Hopelessly optimistic about job security

job security

(TORONTO, ON) – More Canadians are confident about their job security, and this has pushed consumer confidence to its highest point in two months. This is despite the fact that Statistics Canada’s most recent employment stats show a net loss of 11,000 jobs in August. Buried within these numbers is the stunning loss of 112,000 private sector jobs; the largest dip ever recorded in the Canadian private sector.

The Bloomberg Nanos Canadian Confidence Index shows that more than 70 per cent of Canadians feel their job is at least somewhat secure – the highest job confidence rates in three years.

Jeff Schwartz, Executive Director of Consolidated Credit Counseling Services of Canada, Inc. says positivity and confidence are good things, but they can sometimes cloud judgment.

Canadians shouldn’t be blind to the sluggish job market,” warns Schwartz. “The job data from the summer shows the cold-hard truth that employment is never a guaranteed thing, and people need to be prepared for that.”

And with last week’s Statistics Canada report saying averagely weekly pay is staying relatively stagnant, rising to $940 per week compared to $937 from the previous month and only up 3.3% from the prior year, perhaps the confidence is misplaced.

Consolidated Credit offers the following sobering solutions to Canadians who might want to take a more cautious route and prepare themselves for an unexpected loss or reduction in income:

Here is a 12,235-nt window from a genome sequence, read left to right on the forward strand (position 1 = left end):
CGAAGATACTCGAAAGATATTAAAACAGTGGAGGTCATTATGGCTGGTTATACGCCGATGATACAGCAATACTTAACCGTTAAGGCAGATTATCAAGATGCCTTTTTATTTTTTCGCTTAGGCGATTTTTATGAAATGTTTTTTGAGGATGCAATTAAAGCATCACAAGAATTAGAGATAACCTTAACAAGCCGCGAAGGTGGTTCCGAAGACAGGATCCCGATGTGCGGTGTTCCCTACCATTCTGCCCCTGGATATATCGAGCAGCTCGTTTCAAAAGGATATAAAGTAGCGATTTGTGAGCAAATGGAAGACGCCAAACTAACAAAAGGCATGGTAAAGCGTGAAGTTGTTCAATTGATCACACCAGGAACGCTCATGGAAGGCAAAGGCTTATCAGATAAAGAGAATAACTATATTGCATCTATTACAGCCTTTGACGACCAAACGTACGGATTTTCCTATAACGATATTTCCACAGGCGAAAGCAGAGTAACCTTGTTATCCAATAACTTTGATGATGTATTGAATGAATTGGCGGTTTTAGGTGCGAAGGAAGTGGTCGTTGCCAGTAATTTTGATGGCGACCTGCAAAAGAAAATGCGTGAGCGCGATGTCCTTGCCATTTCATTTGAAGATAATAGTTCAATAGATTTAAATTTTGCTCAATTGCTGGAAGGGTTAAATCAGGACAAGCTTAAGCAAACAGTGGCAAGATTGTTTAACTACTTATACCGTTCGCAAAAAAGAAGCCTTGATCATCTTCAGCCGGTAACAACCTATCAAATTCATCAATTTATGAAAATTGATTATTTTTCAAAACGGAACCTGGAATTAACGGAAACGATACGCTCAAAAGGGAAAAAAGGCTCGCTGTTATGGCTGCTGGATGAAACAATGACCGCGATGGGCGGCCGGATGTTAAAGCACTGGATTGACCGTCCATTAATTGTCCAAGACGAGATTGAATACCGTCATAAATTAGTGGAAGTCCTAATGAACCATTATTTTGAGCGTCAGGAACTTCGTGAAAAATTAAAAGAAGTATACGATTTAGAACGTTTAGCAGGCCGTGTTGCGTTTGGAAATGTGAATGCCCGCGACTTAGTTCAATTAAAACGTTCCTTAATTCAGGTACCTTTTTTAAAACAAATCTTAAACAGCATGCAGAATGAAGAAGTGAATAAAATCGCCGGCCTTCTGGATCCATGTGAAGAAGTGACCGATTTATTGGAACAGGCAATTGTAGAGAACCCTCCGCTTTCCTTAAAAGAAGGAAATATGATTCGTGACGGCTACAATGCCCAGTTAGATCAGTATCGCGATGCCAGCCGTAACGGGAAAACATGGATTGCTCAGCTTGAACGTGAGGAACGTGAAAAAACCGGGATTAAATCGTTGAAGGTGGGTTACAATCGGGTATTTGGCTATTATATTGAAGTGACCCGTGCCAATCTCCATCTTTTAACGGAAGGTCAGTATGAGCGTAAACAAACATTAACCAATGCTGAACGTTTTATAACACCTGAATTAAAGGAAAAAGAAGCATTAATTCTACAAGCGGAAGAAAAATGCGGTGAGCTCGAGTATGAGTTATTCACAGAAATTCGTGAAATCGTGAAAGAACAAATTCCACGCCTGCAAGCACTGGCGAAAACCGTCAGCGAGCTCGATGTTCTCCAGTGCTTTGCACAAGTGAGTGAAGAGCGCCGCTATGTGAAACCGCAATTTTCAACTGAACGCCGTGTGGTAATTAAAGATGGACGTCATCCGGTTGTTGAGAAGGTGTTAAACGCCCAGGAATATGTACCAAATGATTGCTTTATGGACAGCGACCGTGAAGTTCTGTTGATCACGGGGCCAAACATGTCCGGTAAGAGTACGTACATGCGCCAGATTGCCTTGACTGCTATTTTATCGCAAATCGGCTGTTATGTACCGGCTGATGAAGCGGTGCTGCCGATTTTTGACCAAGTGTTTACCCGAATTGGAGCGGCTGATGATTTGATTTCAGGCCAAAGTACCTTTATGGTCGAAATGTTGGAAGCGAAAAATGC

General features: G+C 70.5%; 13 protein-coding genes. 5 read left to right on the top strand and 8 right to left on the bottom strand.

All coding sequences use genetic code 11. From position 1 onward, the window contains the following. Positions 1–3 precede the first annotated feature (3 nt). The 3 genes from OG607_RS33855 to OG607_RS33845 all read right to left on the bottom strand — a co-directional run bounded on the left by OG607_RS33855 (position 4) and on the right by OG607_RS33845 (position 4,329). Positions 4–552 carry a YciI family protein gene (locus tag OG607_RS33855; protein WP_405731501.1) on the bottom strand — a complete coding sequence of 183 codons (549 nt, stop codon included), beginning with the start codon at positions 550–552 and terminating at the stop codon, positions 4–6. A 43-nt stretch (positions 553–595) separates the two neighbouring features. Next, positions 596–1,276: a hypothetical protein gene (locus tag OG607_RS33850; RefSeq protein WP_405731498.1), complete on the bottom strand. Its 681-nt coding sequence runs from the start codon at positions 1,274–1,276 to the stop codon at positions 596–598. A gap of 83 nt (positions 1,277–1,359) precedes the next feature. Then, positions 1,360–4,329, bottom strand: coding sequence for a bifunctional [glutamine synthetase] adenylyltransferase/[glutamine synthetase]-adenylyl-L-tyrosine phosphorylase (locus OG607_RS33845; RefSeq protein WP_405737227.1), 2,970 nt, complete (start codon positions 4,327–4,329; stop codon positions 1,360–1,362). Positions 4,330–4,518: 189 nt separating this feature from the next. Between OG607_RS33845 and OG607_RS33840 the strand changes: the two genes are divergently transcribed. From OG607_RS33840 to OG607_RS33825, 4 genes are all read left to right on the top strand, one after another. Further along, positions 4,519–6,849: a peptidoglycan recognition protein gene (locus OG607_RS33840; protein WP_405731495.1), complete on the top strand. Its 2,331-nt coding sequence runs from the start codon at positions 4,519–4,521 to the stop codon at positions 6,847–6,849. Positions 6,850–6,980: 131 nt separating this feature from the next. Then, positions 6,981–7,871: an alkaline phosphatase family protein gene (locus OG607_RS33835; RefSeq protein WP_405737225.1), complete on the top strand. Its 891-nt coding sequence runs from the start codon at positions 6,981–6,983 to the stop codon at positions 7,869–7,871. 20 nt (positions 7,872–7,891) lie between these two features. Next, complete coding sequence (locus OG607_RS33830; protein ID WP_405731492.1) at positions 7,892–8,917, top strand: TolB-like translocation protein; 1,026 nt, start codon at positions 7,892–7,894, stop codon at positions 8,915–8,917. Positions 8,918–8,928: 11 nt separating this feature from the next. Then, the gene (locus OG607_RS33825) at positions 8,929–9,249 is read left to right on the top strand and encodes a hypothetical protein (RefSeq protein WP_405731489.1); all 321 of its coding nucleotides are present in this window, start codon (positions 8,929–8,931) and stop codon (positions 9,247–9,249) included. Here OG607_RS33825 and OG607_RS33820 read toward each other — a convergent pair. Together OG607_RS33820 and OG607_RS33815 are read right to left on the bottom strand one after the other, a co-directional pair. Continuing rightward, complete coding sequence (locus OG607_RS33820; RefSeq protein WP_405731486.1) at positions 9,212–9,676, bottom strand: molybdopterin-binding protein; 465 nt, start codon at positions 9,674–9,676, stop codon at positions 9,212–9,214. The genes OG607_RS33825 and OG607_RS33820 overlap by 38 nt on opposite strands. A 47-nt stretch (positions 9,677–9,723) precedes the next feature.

• Take stock – Know exactly where your finances stand. Factor in every expense, no matter how small, and tally up your income. See where your money is going and where it is coming from. If you’re spending more than you’re earning, you need to take action now and minimize debt. If you are earning extra, be sure to tuck some of it away in a rainy-day fund.
  • Create a spending, saving and debt management plan -Exercise due diligence and try to place yourself in the most secure financial position possible. Set specific savings goals and include deadlines. Some methods could include setting up a PAC (Pre-Authorized Contributions) so that a portion of your income will automatically go to your savings account. Start by making small but consistent contributions.
  • Be frugalCut back on some of the luxuries you enjoy and make the cheaper choice. This includes things as small as choosing a generic brand of cereal and extends to making the decision to sell your second car and take public transit instead. Spending your money wisely today will help you save money for potentially tough times down the road. It will also reinforce spending habits that will help you through any situation.
  • Always be ready – If you have the slightest fear of potential job loss, you should always be exploring a plan “B” in case you find yourself unemployed. Reaching out to industry contacts and maintaining an updated résumé and online presence will help position you to go on the offensive immediately if you need to hunt for a new job.

Consumer confidence is a good thing for the broader economy,” adds Schwartz. “But every day we deal with clients who suddenly came on hard times and didn’t have a backup plan. Saving up for the proverbial rainy day is the best thing you can do.”

About Consolidated Credit Counseling Services of Canada, Inc.: Consolidated Credit Counseling Services of Canada is a national non-profit credit counselling organization that teaches consumers about personal finance.

For more information or to request an interview with Jeffrey Schwartz, please contact:

Jacob MacDonald, Public Relations Coordinator, Consolidated Credit Counseling Services of Canada, Inc., T: 416-915-7283 ext.1041, C: 647-390-5253, F: 416-915-5200, E: jmacdonald@consolidatedcredit.ca

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pr@consolidatedcredit.ca
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